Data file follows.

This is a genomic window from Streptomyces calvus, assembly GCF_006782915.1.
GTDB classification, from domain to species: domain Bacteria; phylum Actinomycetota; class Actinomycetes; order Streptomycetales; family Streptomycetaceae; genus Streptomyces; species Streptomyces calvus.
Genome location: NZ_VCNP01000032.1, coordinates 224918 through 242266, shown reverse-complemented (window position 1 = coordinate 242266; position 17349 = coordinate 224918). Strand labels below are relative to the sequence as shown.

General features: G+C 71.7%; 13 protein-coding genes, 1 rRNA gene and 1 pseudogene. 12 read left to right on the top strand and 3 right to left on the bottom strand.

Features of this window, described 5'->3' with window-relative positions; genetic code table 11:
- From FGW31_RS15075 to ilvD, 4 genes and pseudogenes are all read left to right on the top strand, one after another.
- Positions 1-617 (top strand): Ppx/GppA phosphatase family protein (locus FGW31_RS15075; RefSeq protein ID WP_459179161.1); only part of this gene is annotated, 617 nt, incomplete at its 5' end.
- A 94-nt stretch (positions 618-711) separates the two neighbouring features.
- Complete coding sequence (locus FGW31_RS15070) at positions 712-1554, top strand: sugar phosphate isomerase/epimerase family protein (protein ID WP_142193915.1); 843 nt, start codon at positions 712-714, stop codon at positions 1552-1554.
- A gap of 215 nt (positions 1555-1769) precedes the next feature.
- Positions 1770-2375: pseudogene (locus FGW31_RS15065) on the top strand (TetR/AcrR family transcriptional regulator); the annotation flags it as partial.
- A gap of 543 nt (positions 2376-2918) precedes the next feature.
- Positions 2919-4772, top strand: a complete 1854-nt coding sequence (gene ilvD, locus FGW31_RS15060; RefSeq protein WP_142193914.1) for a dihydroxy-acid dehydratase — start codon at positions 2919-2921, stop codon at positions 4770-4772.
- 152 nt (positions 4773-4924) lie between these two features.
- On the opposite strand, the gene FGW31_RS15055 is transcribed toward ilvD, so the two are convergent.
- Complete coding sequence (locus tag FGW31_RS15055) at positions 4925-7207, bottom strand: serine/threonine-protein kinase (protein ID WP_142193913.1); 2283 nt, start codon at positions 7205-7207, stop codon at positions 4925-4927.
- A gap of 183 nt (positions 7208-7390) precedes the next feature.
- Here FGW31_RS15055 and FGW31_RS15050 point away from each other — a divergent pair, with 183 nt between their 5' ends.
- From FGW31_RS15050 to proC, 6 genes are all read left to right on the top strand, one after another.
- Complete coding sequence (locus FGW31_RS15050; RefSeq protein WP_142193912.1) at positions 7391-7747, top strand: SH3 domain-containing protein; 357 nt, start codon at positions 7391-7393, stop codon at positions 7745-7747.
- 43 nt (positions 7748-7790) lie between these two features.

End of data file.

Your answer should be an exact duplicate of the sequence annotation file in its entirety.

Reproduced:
This is a genomic window from Streptomyces calvus, assembly GCF_006782915.1.
GTDB classification, from domain to species: domain Bacteria; phylum Actinomycetota; class Actinomycetes; order Streptomycetales; family Streptomycetaceae; genus Streptomyces; species Streptomyces calvus.
Genome location: NZ_VCNP01000032.1, coordinates 224918 through 242266, shown reverse-complemented (window position 1 = coordinate 242266; position 17349 = coordinate 224918). Strand labels below are relative to the sequence as shown.

General features: G+C 71.7%; 13 protein-coding genes, 1 rRNA gene and 1 pseudogene. 12 read left to right on the top strand and 3 right to left on the bottom strand.

Features of this window, described 5'->3' with window-relative positions; genetic code table 11:
- From FGW31_RS15075 to ilvD, 4 genes and pseudogenes are all read left to right on the top strand, one after another.
- Positions 1-617 (top strand): Ppx/GppA phosphatase family protein (locus FGW31_RS15075; RefSeq protein ID WP_459179161.1); only part of this gene is annotated, 617 nt, incomplete at its 5' end.
- A 94-nt stretch (positions 618-711) separates the two neighbouring features.
- Complete coding sequence (locus FGW31_RS15070) at positions 712-1554, top strand: sugar phosphate isomerase/epimerase family protein (protein ID WP_142193915.1); 843 nt, start codon at positions 712-714, stop codon at positions 1552-1554.
- A gap of 215 nt (positions 1555-1769) precedes the next feature.
- Positions 1770-2375: pseudogene (locus FGW31_RS15065) on the top strand (TetR/AcrR family transcriptional regulator); the annotation flags it as partial.
- A gap of 543 nt (positions 2376-2918) precedes the next feature.
- Positions 2919-4772, top strand: a complete 1854-nt coding sequence (gene ilvD, locus FGW31_RS15060; RefSeq protein WP_142193914.1) for a dihydroxy-acid dehydratase — start codon at positions 2919-2921, stop codon at positions 4770-4772.
- 152 nt (positions 4773-4924) lie between these two features.
- On the opposite strand, the gene FGW31_RS15055 is transcribed toward ilvD, so the two are convergent.
- Complete coding sequence (locus tag FGW31_RS15055) at positions 4925-7207, bottom strand: serine/threonine-protein kinase (protein ID WP_142193913.1); 2283 nt, start codon at positions 7205-7207, stop codon at positions 4925-4927.
- A gap of 183 nt (positions 7208-7390) precedes the next feature.
- Here FGW31_RS15055 and FGW31_RS15050 point away from each other — a divergent pair, with 183 nt between their 5' ends.
- From FGW31_RS15050 to proC, 6 genes are all read left to right on the top strand, one after another.
- Complete coding sequence (locus FGW31_RS15050; RefSeq protein WP_142193912.1) at positions 7391-7747, top strand: SH3 domain-containing protein; 357 nt, start codon at positions 7391-7393, stop codon at positions 7745-7747.
- 43 nt (positions 7748-7790) lie between these two features.